My father was a hurricane forecaster for the National Hurricane Center. He’s retired now, but as a kid I always thought his job was strange – what did he do when there weren’t any storms? Hurricane season was only half the year and, even then, there were often many months with no tropical storms. Turns out he did a lot – analyzing data, building and validating forecasting models. To my younger self, that didn’t seem like real work, but, when a tropical storm did form, the whole organization sprung into action – everything changed. My dad and his colleagues were energized – people’s lives and property were at stake.
The responsibilities of an electric utility operator is also storm-dependent. During “blue sky” days, there’s a lot of important work to do, but regular operations and maintenance can be planned, scheduled, controlled. However, when those storms hit – everything changes. How you respond to events – what processes and tools you use and how you make decisions – may be very different if you have ten people out of power, or a hundred thousand people out. Lives and property are at stake.
At Treverity, we have been fortunate to work side by side with some of the best utility operators during some of the worst storms. It is within the chaos of these storms that we were able to forge our TreverityEDGETM Human Integration software. We have learned a few lessons:
- Context matters. Just looking at how many customers are out of power doesn’t give you the whole picture. You also need to understand who is out – is this a medical facility? An evacuation shelter? A cell phone tower? Getting this information to operators is vitally important, so we have built customer segmentation and prioritization rules into our software tools, to help operators determine where they need to focus.
- Defcon 1! Understanding how bad your situation can be surprisingly complex. It’s not just the number of outages, or even who is out. The severity of the situation rests on how prepared a utility is to address the outage. How many crews are available? Where are they located? Where do you have equipment inventory? Is there flooding and will it impact the transportation of people and equipment? Treverity introduced the concept of “Impact Level” to our customers – a metric designed to reflect the combined impact from a number of factors, during and after a storm. TreverityEDGE pulls near real-time data from multiple core utility systems to compute Impact Level, and our software helps utilities modify their operating procedures to reflect the threat.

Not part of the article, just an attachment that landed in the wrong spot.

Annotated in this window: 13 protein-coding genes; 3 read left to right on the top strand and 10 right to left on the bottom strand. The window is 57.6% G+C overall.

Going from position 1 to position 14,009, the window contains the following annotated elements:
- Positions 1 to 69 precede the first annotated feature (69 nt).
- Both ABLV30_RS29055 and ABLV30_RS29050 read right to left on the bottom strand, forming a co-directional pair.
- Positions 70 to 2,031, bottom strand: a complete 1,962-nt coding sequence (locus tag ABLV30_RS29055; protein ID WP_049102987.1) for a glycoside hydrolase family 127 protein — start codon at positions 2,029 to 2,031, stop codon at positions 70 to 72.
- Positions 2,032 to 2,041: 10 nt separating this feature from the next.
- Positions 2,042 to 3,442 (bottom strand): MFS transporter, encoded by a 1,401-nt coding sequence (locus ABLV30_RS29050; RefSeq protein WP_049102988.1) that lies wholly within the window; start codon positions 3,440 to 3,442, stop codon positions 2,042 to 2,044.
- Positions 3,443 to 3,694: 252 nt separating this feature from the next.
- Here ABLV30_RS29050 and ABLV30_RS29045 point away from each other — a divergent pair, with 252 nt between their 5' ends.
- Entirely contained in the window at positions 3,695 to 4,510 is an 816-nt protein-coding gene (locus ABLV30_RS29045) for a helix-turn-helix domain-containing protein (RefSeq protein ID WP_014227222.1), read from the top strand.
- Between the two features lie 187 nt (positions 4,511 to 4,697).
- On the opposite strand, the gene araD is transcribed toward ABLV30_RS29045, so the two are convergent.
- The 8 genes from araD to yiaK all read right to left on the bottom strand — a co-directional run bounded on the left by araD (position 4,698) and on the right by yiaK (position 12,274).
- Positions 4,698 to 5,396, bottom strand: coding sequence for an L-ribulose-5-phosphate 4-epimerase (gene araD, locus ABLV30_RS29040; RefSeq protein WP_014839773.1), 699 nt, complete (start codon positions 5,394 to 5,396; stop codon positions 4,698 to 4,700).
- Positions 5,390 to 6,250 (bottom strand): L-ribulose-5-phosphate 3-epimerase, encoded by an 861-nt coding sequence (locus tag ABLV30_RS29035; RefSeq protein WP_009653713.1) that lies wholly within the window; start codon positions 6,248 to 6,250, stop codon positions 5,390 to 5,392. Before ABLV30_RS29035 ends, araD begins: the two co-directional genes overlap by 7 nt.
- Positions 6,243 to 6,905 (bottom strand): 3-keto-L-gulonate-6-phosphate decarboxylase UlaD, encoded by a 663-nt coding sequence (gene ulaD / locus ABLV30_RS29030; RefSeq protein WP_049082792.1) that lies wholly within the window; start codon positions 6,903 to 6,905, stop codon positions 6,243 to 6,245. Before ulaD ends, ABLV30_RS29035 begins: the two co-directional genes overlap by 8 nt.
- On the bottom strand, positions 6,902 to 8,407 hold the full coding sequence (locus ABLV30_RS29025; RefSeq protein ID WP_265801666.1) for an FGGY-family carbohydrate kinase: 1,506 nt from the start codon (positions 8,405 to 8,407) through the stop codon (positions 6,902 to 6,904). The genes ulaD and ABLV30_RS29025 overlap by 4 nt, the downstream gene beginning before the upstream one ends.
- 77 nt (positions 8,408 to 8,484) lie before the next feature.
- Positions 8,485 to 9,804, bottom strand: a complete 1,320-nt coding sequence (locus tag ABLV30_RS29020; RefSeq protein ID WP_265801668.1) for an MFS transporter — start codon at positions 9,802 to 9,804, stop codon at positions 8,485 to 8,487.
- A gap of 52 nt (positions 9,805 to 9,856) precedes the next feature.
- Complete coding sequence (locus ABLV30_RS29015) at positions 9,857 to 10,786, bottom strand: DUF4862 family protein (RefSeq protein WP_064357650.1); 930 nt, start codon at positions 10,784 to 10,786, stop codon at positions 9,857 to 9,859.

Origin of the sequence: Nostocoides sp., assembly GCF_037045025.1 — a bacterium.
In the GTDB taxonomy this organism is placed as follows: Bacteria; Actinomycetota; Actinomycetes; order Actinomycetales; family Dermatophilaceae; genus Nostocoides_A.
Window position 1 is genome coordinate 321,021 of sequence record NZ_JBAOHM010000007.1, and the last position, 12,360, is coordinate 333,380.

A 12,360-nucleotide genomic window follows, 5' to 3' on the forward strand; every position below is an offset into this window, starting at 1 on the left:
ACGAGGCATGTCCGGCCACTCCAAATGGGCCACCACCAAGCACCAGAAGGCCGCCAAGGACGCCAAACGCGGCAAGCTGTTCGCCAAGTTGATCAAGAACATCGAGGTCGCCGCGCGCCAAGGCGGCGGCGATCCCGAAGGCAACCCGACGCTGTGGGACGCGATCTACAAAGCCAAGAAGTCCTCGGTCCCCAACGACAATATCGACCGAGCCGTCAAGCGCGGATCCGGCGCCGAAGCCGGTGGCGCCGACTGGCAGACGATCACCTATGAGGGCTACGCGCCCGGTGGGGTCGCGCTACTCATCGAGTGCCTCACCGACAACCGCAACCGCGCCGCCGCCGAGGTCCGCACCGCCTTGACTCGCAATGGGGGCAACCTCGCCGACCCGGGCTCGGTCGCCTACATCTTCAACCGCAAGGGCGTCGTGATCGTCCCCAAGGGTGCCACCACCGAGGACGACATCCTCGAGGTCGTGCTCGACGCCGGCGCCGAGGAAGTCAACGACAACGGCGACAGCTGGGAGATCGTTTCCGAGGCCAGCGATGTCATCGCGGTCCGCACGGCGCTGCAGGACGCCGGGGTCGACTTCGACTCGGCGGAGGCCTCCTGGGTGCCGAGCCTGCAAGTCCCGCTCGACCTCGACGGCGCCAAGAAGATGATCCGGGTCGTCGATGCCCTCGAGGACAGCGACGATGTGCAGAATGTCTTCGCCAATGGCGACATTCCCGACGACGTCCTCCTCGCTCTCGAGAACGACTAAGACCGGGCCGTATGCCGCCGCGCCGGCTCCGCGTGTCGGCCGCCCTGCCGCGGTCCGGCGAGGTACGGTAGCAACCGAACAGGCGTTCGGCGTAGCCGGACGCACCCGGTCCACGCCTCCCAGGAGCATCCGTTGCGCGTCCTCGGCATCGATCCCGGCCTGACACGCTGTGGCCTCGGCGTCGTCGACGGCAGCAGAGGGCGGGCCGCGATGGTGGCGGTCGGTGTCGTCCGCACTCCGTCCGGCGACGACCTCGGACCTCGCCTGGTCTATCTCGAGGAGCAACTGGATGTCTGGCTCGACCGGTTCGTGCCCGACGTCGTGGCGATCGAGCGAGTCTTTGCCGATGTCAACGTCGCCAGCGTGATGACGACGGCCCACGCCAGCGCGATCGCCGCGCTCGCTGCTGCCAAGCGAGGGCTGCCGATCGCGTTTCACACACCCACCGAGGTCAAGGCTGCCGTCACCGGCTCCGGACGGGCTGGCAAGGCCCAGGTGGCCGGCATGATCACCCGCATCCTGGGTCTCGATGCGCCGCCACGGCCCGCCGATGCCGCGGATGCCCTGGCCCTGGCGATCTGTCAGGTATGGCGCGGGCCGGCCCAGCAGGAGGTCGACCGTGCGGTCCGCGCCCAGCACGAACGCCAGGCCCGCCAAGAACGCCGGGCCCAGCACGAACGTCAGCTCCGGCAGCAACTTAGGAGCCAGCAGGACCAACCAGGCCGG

- Flexibility matters. Many utilities are now driven to digitize everything – every process and procedure. Treverity obviously benefits from this trend. But “no plan survives first contact with the enemy.” We always take care to ensure that there are backup process and tools – either built into our solutions, or designed to work with them. Technology can fail. Unforeseen circumstances occur. People in the control room and the field need to have the flexibility to improvise. Our Damage Assessment mobile application is built to work off-line, when cell phone coverage is down, and it supports working with existing paper EOP (Emergency Operation Procedure) processes. And during Hurricane Harvey, while Houston was experiencing unprecedented flooding, Treverity and CenterPoint Energy rapidly developed new applications – during the storm – to address the unique circumstances Harvey threw at us.
We don’t wish for storms – they can be devastating. But, with systems that empower the operator, we do try to help our utility customers respond better during storms.